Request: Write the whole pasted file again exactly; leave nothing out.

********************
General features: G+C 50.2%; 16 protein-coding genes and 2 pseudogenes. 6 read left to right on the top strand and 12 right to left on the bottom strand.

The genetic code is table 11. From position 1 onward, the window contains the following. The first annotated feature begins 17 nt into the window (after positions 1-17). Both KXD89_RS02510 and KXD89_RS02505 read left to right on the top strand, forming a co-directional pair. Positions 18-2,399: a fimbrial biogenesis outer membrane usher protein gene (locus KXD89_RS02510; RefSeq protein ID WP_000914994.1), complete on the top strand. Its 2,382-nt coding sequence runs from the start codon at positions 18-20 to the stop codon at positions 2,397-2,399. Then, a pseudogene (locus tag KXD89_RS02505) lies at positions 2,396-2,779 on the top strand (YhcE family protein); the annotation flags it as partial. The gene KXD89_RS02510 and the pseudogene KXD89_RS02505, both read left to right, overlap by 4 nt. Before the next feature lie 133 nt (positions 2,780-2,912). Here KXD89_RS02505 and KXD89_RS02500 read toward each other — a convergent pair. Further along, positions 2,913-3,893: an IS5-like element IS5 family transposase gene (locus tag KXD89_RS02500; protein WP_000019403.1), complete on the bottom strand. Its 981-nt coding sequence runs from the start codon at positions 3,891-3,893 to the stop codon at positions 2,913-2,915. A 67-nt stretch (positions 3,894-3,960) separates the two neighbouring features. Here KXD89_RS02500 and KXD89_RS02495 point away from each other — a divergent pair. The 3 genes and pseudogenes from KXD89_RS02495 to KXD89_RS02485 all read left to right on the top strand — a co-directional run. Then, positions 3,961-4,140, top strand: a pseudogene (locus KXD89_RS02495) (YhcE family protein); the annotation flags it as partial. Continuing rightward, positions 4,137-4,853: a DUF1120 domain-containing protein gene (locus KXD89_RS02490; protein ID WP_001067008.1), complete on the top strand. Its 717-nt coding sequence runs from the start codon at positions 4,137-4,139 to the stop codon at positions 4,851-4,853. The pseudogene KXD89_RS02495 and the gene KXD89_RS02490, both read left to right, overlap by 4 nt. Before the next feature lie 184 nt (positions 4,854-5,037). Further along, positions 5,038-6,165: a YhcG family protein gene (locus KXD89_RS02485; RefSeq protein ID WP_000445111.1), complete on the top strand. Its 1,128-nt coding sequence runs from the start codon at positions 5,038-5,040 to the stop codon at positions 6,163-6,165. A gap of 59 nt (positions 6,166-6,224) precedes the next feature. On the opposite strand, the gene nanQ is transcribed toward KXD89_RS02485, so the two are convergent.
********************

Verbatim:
General features: G+C 50.2%; 16 protein-coding genes and 2 pseudogenes. 6 read left to right on the top strand and 12 right to left on the bottom strand.

The genetic code is table 11. From position 1 onward, the window contains the following. The first annotated feature begins 17 nt into the window (after positions 1-17). Both KXD89_RS02510 and KXD89_RS02505 read left to right on the top strand, forming a co-directional pair. Positions 18-2,399: a fimbrial biogenesis outer membrane usher protein gene (locus KXD89_RS02510; RefSeq protein ID WP_000914994.1), complete on the top strand. Its 2,382-nt coding sequence runs from the start codon at positions 18-20 to the stop codon at positions 2,397-2,399. Then, a pseudogene (locus tag KXD89_RS02505) lies at positions 2,396-2,779 on the top strand (YhcE family protein); the annotation flags it as partial. The gene KXD89_RS02510 and the pseudogene KXD89_RS02505, both read left to right, overlap by 4 nt. Before the next feature lie 133 nt (positions 2,780-2,912). Here KXD89_RS02505 and KXD89_RS02500 read toward each other — a convergent pair. Further along, positions 2,913-3,893: an IS5-like element IS5 family transposase gene (locus tag KXD89_RS02500; protein WP_000019403.1), complete on the bottom strand. Its 981-nt coding sequence runs from the start codon at positions 3,891-3,893 to the stop codon at positions 2,913-2,915. A 67-nt stretch (positions 3,894-3,960) separates the two neighbouring features. Here KXD89_RS02500 and KXD89_RS02495 point away from each other — a divergent pair. The 3 genes and pseudogenes from KXD89_RS02495 to KXD89_RS02485 all read left to right on the top strand — a co-directional run. Then, positions 3,961-4,140, top strand: a pseudogene (locus KXD89_RS02495) (YhcE family protein); the annotation flags it as partial. Continuing rightward, positions 4,137-4,853: a DUF1120 domain-containing protein gene (locus KXD89_RS02490; protein ID WP_001067008.1), complete on the top strand. Its 717-nt coding sequence runs from the start codon at positions 4,137-4,139 to the stop codon at positions 4,851-4,853. The pseudogene KXD89_RS02495 and the gene KXD89_RS02490, both read left to right, overlap by 4 nt. Before the next feature lie 184 nt (positions 4,854-5,037). Further along, positions 5,038-6,165: a YhcG family protein gene (locus KXD89_RS02485; RefSeq protein ID WP_000445111.1), complete on the top strand. Its 1,128-nt coding sequence runs from the start codon at positions 5,038-5,040 to the stop codon at positions 6,163-6,165. A gap of 59 nt (positions 6,166-6,224) precedes the next feature. On the opposite strand, the gene nanQ is transcribed toward KXD89_RS02485, so the two are convergent.